How to Solve Twitter's Biggest Problems
There has been a lot of discussion about Twitter lately, most of it negative -- it can't make money on advertising, growth is down and online bullies remain a problem.
Meanwhile, Donald Trump tweets daily; more every day since the election. This alone, you'd think, would draw more attention to Twitter and make it more popular. Twitter actually does over $2.5 billion in revenue, but tech companies are supposed to grow like crazy, not freeze up at a mere $2.5 billion dollars, which is ludicrous.
With that revenue, all Twitter needs to do is have a bunch of sales folks sell the ads and a slew of IT guys keep the thing running. That should not cost billions, although it looks like it does.
So what's the solution to this "problem"?
When I listen to all the pundits, I see two solutions. The first is never brought up for any other billion-dollar company: stabilization. In other words, do nothing.
In tech, there is a never-ending mad dash for growth. It stems from the late 1990s, when one company would replace another after the simplest of stumbles. The financiers, mostly venture capitalists, demanded high performance growth so they could dump the company and do it all over again with some other crazy idea. This is an unnatural way to do business. Most businesses stabilize and become fixtures. Not so with tech, where everything seems like a fad.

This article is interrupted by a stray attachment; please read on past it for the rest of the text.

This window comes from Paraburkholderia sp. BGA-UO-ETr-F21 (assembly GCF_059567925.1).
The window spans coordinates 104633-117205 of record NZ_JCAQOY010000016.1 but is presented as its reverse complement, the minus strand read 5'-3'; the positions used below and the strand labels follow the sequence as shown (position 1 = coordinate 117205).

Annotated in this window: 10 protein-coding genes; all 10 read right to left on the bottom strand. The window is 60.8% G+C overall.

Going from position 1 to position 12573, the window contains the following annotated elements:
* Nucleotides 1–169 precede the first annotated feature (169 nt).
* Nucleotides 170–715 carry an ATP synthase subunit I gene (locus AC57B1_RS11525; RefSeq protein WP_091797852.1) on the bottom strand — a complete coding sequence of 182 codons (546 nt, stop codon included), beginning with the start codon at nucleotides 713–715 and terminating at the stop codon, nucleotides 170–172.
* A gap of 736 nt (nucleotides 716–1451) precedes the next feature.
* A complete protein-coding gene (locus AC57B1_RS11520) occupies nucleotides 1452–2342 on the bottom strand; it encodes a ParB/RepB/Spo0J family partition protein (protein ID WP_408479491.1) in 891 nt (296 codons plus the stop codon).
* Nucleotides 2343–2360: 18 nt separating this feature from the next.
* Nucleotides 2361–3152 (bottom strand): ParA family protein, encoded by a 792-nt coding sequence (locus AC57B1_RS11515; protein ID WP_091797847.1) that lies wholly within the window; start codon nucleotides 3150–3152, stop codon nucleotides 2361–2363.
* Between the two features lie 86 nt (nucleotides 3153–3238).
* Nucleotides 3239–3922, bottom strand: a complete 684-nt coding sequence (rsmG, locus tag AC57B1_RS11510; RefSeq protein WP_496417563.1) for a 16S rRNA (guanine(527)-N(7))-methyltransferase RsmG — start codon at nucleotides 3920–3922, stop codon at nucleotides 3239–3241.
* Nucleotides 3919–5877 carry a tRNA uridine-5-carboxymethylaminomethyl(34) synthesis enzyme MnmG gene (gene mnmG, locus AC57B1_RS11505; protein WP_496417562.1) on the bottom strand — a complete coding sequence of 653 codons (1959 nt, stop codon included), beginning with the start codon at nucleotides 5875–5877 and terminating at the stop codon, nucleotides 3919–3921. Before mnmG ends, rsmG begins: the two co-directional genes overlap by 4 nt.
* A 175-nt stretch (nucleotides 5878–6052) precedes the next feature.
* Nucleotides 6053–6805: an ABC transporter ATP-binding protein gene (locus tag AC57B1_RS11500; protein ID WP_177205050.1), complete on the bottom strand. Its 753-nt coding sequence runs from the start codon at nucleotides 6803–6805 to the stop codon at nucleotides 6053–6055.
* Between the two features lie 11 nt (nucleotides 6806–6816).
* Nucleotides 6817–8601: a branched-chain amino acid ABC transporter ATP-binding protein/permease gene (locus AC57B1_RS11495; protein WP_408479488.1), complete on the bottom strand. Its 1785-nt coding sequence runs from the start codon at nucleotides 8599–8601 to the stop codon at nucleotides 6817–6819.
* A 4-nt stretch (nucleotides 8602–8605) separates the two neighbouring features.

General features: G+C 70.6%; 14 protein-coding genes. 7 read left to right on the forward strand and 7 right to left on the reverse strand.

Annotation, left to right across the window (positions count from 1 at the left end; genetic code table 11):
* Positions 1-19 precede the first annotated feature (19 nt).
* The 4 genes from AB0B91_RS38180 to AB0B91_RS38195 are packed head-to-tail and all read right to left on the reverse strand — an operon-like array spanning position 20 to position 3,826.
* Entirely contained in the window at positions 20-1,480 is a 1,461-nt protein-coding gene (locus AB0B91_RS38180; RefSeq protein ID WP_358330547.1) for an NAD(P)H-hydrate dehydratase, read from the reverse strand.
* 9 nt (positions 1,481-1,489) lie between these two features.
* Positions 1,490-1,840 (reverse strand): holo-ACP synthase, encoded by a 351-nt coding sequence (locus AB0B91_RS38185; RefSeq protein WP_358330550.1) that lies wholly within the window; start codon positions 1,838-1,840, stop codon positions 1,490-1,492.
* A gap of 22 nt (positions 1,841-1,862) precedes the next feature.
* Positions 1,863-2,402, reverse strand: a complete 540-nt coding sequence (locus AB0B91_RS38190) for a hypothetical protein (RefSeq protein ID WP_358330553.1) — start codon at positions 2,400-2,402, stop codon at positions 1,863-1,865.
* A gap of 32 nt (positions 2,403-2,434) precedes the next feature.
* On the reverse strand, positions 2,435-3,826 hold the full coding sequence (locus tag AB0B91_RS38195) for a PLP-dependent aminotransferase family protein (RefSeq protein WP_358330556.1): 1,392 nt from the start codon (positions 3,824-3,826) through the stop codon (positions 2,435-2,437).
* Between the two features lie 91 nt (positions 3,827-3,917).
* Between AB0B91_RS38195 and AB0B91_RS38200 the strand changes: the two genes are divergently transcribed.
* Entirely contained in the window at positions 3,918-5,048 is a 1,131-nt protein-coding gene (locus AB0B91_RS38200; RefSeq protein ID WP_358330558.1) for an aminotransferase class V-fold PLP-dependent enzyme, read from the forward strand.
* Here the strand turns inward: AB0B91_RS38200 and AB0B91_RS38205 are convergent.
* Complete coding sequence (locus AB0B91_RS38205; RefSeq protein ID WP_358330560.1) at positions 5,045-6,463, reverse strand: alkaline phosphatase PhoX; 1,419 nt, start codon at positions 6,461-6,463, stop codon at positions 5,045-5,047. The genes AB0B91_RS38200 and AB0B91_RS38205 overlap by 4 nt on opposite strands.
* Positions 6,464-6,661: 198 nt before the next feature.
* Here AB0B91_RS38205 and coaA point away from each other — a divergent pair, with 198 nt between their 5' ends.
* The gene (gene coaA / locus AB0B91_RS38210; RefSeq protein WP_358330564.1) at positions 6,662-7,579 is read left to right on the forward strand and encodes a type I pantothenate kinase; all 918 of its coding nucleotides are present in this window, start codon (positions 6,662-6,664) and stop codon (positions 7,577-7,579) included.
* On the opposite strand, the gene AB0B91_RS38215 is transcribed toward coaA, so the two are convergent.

Online customers can easily drop one thing and flock to another. Thus, Twitter's $2.5 billion in revenue could drop to a billion -- or nothing -- almost overnight. It cannot just stabilize and coast for as long as possible, or die a natural death, or morph the way AOL morphed. It is a spawn of the go-go tech grow-like-crazy-or-die syndrome.
The irony is that such companies often get acquired by other growth-oriented places like Google or Facebook. What happens then? They slowly die a natural death ... usually quicker.
Twitter, unlike many of these operations, has a different dimension, though. It's a kind of public service. It breaks news and can trigger revolutions or protests. It's casual, too. Twitter is an enjoyable product if you are not attacked by its mad dogs.
That's not to say there aren't problems with Twitter. There is some sort of corruption with the "Who to follow" recommendations; it seldom makes sense especially for those signing up for a new account. Maybe that's part of its advertising, although I do not think so. There is a lot of spam. I find fake accounts daily and do not see how they can possibly remain unless Twitter wants phony numbers. That said, its core users seem content.
Which brings us to the second solution, which is simple. Do what LinkedIn did and add a premium tier. I'd pay $5 or $10 a year for an upper tier account. There are over 300 million active users. Sell them something! How hard can it be?